Ah Love Keely
:: Entire Album Zipped Up ::
So The Beatles have finally gone Vegas. Cirque Du Soleil's "Love" has been running at the Mirage since last summer, and for a couple hundred bucks, you can hear mash-ups of your fave fab songs, while watching a bunch of acro-dancers flitting about on stage, all within the lovely environs of America's most ridiculous city. But in fact, The Beatles went Vegas long before even the King did, by way of this record.
Dot Keely was 15 when she saw Louis Prima perform in her native Norfolk, VA. About a year later, she had joined his band (changing her name to Keely Smith) and a few years after that became his wife. The two of them, along with Sam Butera and The Witnesses became the ultimate Las Vegas lounge act, and to this day remain an icon of that city's early days.
When Prima signed with Capitol in the mid-50s, he insisted Smith be given a solo contract as well. Her records tended to move away from the jump blues and Italian loose cannon bombast favored by Prima, and toward straight pop balladry. In the early 60s, she ditched Prima and signed with Sinatra's Reprise label, and continued to work with arrangers like Nelson Riddle and Billy May. By the time The Beatles had become the flavor of the month, Keely's career was cooling, and she was more interested in spending time with family than spending nights in smokey Vegas lounges. These factors came together and the result was this album.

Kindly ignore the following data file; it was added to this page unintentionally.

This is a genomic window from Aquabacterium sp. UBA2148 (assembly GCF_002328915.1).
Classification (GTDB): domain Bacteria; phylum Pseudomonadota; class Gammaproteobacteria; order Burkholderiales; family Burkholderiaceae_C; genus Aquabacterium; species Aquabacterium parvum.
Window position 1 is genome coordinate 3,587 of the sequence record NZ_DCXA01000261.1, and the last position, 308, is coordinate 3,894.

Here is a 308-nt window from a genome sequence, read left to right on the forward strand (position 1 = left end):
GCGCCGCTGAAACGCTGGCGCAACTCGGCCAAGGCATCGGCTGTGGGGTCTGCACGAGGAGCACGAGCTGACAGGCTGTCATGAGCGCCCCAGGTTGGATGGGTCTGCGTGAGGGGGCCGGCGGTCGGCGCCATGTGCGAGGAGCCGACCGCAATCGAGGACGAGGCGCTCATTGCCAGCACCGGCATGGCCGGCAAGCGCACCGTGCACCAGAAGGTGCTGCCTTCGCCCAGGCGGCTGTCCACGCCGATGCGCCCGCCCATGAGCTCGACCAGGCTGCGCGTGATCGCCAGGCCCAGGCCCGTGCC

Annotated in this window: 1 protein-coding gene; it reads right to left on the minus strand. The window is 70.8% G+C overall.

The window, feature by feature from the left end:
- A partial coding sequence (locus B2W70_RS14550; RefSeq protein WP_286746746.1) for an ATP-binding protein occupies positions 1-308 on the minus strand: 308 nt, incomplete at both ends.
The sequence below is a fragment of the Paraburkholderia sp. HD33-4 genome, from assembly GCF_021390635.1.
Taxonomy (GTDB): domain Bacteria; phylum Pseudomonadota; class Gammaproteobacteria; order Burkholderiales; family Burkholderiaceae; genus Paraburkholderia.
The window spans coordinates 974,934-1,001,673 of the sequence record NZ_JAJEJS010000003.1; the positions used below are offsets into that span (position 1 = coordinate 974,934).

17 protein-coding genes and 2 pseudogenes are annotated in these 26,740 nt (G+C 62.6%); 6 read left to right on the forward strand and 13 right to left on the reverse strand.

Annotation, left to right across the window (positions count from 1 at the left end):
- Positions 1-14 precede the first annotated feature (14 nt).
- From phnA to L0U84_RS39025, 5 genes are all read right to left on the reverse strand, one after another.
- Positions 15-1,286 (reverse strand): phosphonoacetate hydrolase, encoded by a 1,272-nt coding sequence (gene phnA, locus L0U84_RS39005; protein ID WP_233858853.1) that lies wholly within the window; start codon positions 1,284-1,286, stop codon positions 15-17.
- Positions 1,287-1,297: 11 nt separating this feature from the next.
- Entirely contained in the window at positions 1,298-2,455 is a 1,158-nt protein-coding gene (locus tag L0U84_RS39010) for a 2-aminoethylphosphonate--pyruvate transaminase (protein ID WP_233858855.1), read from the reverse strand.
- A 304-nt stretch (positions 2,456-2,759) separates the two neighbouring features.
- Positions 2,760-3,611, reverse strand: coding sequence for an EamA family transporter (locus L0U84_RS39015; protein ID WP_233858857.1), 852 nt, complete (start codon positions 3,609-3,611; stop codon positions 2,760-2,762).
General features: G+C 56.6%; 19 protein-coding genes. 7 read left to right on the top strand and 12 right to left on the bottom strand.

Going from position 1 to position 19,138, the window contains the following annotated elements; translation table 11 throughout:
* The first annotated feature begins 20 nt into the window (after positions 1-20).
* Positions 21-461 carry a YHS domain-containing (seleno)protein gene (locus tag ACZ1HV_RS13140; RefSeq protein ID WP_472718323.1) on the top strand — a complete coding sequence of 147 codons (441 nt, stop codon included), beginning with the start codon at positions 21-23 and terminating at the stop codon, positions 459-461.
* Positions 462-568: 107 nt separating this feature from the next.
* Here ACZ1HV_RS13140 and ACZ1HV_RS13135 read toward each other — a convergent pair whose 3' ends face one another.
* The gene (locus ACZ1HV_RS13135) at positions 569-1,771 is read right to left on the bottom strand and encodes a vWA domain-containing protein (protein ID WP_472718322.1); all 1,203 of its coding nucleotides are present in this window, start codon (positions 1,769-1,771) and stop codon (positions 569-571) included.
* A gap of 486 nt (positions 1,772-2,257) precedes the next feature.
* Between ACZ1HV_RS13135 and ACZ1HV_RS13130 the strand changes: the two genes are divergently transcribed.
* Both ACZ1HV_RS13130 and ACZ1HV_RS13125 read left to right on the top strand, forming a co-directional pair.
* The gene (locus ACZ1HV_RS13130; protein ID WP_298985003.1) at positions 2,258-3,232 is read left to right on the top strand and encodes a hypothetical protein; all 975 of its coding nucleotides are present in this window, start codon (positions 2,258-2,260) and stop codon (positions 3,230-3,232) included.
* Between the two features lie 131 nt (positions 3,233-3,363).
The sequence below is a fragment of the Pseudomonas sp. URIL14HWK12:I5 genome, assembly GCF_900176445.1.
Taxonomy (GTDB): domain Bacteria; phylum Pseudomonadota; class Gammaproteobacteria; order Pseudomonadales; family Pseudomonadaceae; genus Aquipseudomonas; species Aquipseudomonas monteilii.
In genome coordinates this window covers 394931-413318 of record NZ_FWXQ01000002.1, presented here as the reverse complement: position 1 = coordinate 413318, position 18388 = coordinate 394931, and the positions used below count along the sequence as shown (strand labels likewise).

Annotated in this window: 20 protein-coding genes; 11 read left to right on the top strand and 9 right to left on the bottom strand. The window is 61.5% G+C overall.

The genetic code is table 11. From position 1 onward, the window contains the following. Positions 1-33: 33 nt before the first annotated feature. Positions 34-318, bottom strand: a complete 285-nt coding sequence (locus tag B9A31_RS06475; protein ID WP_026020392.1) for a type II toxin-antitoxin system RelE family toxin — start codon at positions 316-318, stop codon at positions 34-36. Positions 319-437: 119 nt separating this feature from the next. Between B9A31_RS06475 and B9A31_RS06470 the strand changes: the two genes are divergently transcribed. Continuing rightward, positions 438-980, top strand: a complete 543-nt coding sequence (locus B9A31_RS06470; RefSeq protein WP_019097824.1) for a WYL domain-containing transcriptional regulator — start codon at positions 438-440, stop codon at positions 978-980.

These days, schmaltzy versions of rock standards are fairly common (Pat Boone/Paul Anka) and always intentionally ironic. These Beatles covers fit right in minus the irony. One thing I can't not mention is Ms. Smith's tendency to pronounce "i" as "ah", perhaps because of her southern roots, or maybe just because she's a 50s hipster. In any case, it sticks out like a sore thumb on songs like "If Ah Fell" and "P.S. Ah Love You". Of course the arrangements serve to point out the huge gulf between the music of the cocktail generation and that of the teenagers who were about to take over the record business and give us a lifetime of "classic rock". I'm sure this record was used countless times by martini wielding 40 somethings in a vain attempt to find some connection with their eye rolling teenaged offspring, who by that time had no doubt moved on to edgier stuff like the Rolling Stones anyway.
I gotta hand it to Keely Smith and her collaborators though for recognizing good songs when they heard them. Whether or not the material is right for a Keely Smith is debatable, but maybe it was her way of passing the torch. Keely Smith still plays Vegas occasionally, by the way.